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Last Updated: Saturday, 19 January 2008, 00:21 GMT
'Without medication he could do nothing'
By Jane Elliott
Health reporter, BBC News

Laurie Young
Laurie Young needs his medication on time
Laurie Young spent seven months in hospital with an inflammatory bowel condition.

Laurie, who has Parkinson's disease, was in intensive care three times and his heart stopped once - his family were told he was not expected to survive.

He could not eat, lost the ability to speak walk and was hallucinating.

Initially, medics stopped his Parkinson's medication, while they treated his other symptoms, but his family said his body started to deteriorate.

Timing is vital

They lobbied for the drugs to be reinstated, but say that when they were, they were not administered on time - vital, experts say, for the efficacy of Parkinson's drugs.

"If they miss one dose it is bad enough, but if they miss more than one it all starts to build up," said Laurie's wife Linda.

It was like a miracle had happened and now he is walking, talking and eating again
Linda Young

It would not just affect that day, but days afterwards.

"Sometimes the nurses left it on the bedside unit for him to self medicate. But he was stiff as a board, did not know where he was and could not take his own medication.

"It just went from bad to worse." she said.

Recovering well

Today Laurie, aged 58, is recovering at home in Andover and Linda says his progress is thanks to him getting his medication on time.

"Eventually we got through to them that if he got his drugs on time he would be a different person," said Linda.

Linda said that the family spoke carefully to each member treating her husband - but no sooner had they got the message across, the staff changed.

"Although they paid lip service to it, nothing really happened until we almost camped out at the hospital. We were there from 9am until 10pm," she said.

Illustration of the brain. Photo credit: John Barosi/SPL
An illustration of the brain depicting Parkinson's

"Once Laurie got the medication on time, when he was transferred to his local hospital, he was a different person. They gave me my husband back.

"It was like a miracle had happened and now he is walking, talking and eating again."

Wash bag tips

Each year 34,000 people with the disease are admitted to English hospitals.

A survey last year by Parkinson's Disease Nurse Specialists revealed that nine out of 10 nurses felt that patients with Parkinson's can experience clinical problems or an extended hospital stay as a result of missed or late administration of their medication.

Worried that Parkinson's patients like Laurie, who has had the condition for 11 years, are not getting the treatment they need, the Parkinson's Disease Society (PDS) has launched a wash bag full of tips and advice for patients - and those that care for them.

The bag contains a detailed guide including advice on how to prepare for a hospital stay, such as what to bring and who to talk to, plus a medication record with a card to put by their bed and tear off reminder slips to alert staff to their Parkinson's.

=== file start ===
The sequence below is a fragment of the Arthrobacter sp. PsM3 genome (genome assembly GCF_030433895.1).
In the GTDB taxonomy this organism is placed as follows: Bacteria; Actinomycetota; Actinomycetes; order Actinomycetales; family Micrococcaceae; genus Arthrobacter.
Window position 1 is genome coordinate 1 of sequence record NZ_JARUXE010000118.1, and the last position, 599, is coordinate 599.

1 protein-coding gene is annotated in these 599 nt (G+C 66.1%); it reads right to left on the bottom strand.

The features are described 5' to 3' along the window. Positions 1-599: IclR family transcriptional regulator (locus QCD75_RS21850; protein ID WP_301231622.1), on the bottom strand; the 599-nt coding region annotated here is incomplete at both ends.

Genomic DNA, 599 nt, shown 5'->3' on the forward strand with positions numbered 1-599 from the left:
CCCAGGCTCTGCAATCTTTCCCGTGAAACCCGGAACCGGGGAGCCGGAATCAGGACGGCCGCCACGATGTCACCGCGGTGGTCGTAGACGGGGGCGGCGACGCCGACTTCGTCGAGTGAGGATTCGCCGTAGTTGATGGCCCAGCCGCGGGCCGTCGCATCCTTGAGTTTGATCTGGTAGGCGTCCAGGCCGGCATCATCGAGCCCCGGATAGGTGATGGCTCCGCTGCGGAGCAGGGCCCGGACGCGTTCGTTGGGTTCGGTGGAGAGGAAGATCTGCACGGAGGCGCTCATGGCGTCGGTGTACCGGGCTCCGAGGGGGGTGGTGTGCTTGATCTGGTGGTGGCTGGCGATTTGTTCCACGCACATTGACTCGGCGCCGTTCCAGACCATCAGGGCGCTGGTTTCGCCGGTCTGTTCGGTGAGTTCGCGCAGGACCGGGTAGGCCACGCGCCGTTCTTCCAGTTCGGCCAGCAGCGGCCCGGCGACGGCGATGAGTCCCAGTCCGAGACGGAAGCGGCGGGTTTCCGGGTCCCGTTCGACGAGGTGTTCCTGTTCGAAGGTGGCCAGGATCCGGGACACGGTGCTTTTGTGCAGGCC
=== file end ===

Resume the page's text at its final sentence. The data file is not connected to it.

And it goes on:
In addition to the wash bag, the PDS has produced a leaflet: "Helping You Complain - England" which gives people the information to report if something goes wrong.

Anne Martin, Parkinson's disease nurse specialist at Princess Royal University Hospital, Bromley, said medication at the right times is vital for patients like Laurie.

"It is absolutely crucial for their well-being that people with Parkinson's get their medication on time, every time in hospital.

"Failures to do so leads to all kinds of upset to patients both mentally and physically, and can significantly hamper a person's recovery.

"I believe the most effective way of ensuring medication is administered properly is where possible, to give people autonomy.

"If they do not get their dopamine drug - a critical substance which affects the control of movement - on time the effects actually wear off.

"The new PDS wash bag will assist in alerting people to the importance of medication, arming people with the information they need to communicate to hospital staff, the complexity of their condition, raising awareness of the issue in hospitals."

Steve Ford, chief executive of the PDS, said: "The campaign is not about undermining staff working in hospitals - it's about helping staff understand the complexities of the condition and preventing problems arising.

"In the majority of cases people with Parkinson's are not admitted into hospital because of the condition itself. The most common reasons tend to be hypertension, falls or urinary disorders.

"This can mean that the individual with Parkinson's is treated by staff who do not have an in-depth knowledge of the condition and of the need for specific medication timings."

The 'Get it on time' wash bag and English complaints leaflet are available to order free of charge from Sharward Services Ltd, Westerfield Business Centre, Main Road, Westerfield, Ipswich, Suffolk, IP6 9AB. Tel: 01473 212 115. Email:

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